Tuesday, 15 November 2022, 5:17 pm
Press Release: AVCA
“New Zealand’s Asthma and Respiratory Foundation (ARFNZ) is once again making health claims without providing any evidence. If they want their warnings to be taking seriously, they need to provide some proof,” says Nancy Loucas, co-founder of AVCA (Aotearoa Vapers Community Advocacy).
Her comments follow ARFNZ urging Kiwis to stay vape-free to protect their lung health and avoid Chronic Obstructive Pulmonary Disease (COPD). World COPD Day is on 16 November.
AVCA says ARFNZ should read the internationally published medical studies by Professor Riccardo Polosa. He is an award winning and renowned expert in respiratory health and Tobacco Harm Reduction (THR).
Professor Polosa’s work comprehensively proves that patients suffering from serious COPD, who had completely switched from cigarettes to e-cigarettes, reported improved respiratory symptoms. Another review conducted by Professor Polosa concluded that vaping is much less damaging to the lungs than smoking.
“Vaping is not perfect but it’s considerably less harmful than smoking. Instead of backing up the Ministry of Health’s use of vaping as an effective smoking cessation tool, ARFNZ continues to create hysteria that doesn’t exist. If ARFNZ wants New Zealand to achieve Smokefree Aotearoa 2025 then it needs to acknowledge vaping’s role rather than scare smokers desperate to quit,” says Ms Loucas.
She says New Zealand has adopted a THR strategy that’s working, with the country’s overall smoking rate at a record low. With the Government’s renewed focus on Smokefree Aotearoa 2025 – where five percent of fewer smoke – smokefree is now a real possibility.
“ARFNZ is doing its best to spook our remaining smokers from switching to a considerably safer option. They fail to point out that not one New Zealander has reportedly died from vaping, nor do they ever mention that Public Health England remains resolute that vaping is 95% less harmful than smoking combustible cigarettes.
Ms Loucas says if vapers or their families and friends want credible advice, they should visit the Ministry of Health’s site www.vapingfacts.health.nz/
The Smokefree Environments and Regulated Products (Smoked Tobacco) Amendment Bill is set to be reported back from the Health Select Committee by 1 December.
AVCA believes ARFNZ is doing its best to try to relitigate the country’s vaping legislation which was well covered in 2020. Meanwhile, smoking-related illnesses continue to kill about 5,000 Kiwis every year.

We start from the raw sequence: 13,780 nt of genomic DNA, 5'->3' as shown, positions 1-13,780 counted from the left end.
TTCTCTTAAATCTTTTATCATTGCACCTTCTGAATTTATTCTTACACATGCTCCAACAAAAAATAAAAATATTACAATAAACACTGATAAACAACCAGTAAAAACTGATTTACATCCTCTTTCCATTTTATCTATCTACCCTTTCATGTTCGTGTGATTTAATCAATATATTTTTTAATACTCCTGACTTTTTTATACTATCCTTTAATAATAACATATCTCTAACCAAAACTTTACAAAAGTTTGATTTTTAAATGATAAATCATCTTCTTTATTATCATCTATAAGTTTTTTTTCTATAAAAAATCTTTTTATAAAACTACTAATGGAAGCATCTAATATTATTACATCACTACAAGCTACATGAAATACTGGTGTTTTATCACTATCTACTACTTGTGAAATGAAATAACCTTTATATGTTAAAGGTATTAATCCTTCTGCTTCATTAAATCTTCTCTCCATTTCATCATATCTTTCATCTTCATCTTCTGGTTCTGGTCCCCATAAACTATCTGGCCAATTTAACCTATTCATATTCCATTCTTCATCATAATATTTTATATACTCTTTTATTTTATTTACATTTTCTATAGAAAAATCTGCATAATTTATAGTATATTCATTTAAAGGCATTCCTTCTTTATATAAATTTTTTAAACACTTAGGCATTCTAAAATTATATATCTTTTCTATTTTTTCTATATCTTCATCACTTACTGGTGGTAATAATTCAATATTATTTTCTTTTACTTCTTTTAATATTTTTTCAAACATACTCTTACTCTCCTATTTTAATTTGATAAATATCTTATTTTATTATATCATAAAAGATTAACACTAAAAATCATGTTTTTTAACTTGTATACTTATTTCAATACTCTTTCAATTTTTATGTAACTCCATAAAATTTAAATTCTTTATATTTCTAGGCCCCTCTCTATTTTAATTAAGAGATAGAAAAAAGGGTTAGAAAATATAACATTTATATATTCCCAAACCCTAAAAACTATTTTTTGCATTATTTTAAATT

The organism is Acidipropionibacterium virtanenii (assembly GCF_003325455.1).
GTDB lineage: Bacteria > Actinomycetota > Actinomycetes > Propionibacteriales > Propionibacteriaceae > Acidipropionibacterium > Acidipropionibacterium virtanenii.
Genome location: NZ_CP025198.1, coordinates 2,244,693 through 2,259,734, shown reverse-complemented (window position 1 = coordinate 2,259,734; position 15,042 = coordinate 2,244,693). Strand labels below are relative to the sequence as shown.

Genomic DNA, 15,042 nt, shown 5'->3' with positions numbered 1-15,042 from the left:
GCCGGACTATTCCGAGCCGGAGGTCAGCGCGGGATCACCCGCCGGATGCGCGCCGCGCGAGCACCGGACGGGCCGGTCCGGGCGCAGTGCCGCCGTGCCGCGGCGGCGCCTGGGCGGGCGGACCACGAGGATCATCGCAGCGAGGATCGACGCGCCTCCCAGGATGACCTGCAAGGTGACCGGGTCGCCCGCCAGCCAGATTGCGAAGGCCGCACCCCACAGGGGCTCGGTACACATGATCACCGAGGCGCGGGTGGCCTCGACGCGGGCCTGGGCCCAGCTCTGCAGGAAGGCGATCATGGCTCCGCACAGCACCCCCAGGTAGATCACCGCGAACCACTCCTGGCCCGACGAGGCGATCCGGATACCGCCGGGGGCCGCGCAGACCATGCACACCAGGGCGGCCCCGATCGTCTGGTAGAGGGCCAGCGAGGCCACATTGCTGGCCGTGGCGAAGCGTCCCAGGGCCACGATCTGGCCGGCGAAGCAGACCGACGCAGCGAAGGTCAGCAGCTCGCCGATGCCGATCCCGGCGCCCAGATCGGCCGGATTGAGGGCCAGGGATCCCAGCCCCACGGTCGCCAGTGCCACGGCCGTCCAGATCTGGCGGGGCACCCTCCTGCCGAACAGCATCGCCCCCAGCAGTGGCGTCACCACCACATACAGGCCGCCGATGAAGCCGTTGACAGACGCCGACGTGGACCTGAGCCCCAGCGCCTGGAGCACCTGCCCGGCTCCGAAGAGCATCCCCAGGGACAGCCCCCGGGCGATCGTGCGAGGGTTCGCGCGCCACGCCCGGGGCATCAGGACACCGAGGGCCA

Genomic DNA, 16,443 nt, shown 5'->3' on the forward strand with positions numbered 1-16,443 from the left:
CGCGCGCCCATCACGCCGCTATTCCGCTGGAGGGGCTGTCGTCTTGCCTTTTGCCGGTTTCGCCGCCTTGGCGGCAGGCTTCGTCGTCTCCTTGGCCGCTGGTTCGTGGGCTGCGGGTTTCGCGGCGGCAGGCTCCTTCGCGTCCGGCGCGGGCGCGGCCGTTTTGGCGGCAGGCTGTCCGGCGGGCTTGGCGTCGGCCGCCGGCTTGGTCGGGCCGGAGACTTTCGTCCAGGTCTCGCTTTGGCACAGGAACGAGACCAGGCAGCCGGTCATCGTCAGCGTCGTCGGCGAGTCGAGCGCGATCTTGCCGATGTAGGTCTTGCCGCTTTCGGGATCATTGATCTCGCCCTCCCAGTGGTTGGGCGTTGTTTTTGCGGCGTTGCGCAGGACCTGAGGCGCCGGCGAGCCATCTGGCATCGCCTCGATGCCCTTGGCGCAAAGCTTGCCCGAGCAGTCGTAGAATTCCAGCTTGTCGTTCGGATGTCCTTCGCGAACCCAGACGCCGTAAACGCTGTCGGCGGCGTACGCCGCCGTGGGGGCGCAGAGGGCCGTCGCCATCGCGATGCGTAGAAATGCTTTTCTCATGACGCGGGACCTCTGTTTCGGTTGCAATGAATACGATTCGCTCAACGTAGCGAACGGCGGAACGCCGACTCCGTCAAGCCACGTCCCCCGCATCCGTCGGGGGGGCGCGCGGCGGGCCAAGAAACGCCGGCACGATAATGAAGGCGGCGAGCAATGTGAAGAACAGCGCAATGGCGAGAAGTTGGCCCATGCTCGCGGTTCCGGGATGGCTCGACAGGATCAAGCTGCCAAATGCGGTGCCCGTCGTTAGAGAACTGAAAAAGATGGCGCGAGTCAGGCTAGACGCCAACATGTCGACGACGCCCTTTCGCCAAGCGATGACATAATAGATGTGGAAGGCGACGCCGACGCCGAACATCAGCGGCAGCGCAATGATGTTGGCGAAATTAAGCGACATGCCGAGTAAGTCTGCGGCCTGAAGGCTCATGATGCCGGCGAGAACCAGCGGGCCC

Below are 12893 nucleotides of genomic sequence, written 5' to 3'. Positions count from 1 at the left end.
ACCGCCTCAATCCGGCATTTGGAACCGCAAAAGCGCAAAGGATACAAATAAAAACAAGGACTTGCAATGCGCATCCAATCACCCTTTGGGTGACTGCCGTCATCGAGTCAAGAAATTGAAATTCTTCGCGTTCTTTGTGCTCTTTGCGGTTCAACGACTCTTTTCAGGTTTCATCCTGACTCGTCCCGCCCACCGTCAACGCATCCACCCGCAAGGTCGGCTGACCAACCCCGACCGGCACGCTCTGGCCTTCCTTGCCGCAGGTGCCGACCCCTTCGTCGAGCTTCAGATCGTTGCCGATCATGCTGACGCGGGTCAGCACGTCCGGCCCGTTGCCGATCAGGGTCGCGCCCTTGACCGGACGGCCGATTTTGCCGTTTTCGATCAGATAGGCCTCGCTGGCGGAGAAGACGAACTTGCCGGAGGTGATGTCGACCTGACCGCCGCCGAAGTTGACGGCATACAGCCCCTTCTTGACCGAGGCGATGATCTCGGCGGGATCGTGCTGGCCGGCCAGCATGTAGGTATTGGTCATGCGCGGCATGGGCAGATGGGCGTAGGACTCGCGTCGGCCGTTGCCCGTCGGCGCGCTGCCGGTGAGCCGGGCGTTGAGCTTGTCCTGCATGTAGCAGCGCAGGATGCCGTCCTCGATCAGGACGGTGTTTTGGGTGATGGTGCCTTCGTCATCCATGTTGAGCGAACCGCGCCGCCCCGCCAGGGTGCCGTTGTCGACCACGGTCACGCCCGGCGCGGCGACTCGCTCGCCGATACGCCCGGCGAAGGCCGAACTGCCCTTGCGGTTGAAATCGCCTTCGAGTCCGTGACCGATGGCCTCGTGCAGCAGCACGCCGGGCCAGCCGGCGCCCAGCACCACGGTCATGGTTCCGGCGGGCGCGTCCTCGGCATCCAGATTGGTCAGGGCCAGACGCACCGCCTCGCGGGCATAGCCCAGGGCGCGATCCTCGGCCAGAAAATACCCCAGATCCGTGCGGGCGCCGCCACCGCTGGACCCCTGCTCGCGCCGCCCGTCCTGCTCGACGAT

“There’s a bill progressing through Parliament which will hit cigarettes where it hurts, limiting their access and appeal. That should be ARFNZ’s focus. Instead, they continue to undermine the Government and Ministry of Health’s position on vaping and stir up consumer confusion,” she says.
AVCA says ARFNZ are not alone with their mis-information campaign. The World Health Organisation (WHO) continues to claim there is growing evidence that e-cigarettes cause lung injuries. However, a recently released white paper compiled by international THR experts concluded that such a claim was a ‘shameful and outright falsehood’.
Titled ‘The Subversion of Public Health: Consumer Perspectives’, the white paper was presented by Ms Loucas at the recent Fifth Asia Harm Reduction Forum (AHRF 2022). To read it visit: https://caphraorg.net/wp-content/uploads/pdfs/white-paper-subversion_of_public_health.pdf
“ARFNZ should get on board with the country’s decade long smokefree ambition and its successful THR strategy. If it can’t bring itself to accept the science and the many positive case studies of ex-smokers, then it should at least stay silent,” says Nancy Loucas.
© Scoop Media
Join Scoop Citizen
Scoop is a champion of independent journalism and open publishing – informing New Zealanders through straight-talking independent journalism, and publishing news from a wide range of sectors. Join us and support the publication of trustworthy, relevant, public interest news, freely accessible to all New Zealanders:
Become a member
Find out more
Find more from AVCA on InfoPages.